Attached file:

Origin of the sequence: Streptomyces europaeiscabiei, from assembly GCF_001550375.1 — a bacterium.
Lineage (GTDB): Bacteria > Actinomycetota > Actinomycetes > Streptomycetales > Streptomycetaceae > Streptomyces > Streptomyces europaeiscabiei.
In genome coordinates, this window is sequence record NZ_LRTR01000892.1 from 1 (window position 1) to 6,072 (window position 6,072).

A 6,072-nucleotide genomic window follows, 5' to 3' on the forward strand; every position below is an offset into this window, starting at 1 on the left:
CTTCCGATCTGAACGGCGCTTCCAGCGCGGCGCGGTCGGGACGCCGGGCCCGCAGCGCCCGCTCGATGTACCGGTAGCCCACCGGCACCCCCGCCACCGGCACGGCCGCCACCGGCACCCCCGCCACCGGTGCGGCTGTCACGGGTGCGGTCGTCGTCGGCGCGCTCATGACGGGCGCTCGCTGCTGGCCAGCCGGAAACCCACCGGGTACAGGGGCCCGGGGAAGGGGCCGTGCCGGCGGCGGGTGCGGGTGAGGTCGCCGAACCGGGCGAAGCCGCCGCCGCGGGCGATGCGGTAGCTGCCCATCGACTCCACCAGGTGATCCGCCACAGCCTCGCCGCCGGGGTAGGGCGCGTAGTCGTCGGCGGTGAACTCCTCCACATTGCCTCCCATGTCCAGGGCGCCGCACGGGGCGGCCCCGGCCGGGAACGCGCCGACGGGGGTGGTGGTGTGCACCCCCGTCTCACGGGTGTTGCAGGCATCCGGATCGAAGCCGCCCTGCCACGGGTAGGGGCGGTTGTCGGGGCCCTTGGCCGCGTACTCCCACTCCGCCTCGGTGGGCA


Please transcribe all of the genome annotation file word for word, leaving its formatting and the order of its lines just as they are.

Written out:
Origin of the sequence: Streptomyces europaeiscabiei, from assembly GCF_001550375.1 — a bacterium.
Lineage (GTDB): Bacteria > Actinomycetota > Actinomycetes > Streptomycetales > Streptomycetaceae > Streptomyces > Streptomyces europaeiscabiei.
In genome coordinates, this window is sequence record NZ_LRTR01000892.1 from 1 (window position 1) to 6,072 (window position 6,072).

A 6,072-nucleotide genomic window follows, 5' to 3' on the forward strand; every position below is an offset into this window, starting at 1 on the left:
CTTCCGATCTGAACGGCGCTTCCAGCGCGGCGCGGTCGGGACGCCGGGCCCGCAGCGCCCGCTCGATGTACCGGTAGCCCACCGGCACCCCCGCCACCGGCACGGCCGCCACCGGCACCCCCGCCACCGGTGCGGCTGTCACGGGTGCGGTCGTCGTCGGCGCGCTCATGACGGGCGCTCGCTGCTGGCCAGCCGGAAACCCACCGGGTACAGGGGCCCGGGGAAGGGGCCGTGCCGGCGGCGGGTGCGGGTGAGGTCGCCGAACCGGGCGAAGCCGCCGCCGCGGGCGATGCGGTAGCTGCCCATCGACTCCACCAGGTGATCCGCCACAGCCTCGCCGCCGGGGTAGGGCGCGTAGTCGTCGGCGGTGAACTCCTCCACATTGCCTCCCATGTCCAGGGCGCCGCACGGGGCGGCCCCGGCCGGGAACGCGCCGACGGGGGTGGTGGTGTGCACCCCCGTCTCACGGGTGTTGCAGGCATCCGGATCGAAGCCGCCCTGCCACGGGTAGGGGCGGTTGTCGGGGCCCTTGGCCGCGTACTCCCACTCCGCCTCGGTGGGCA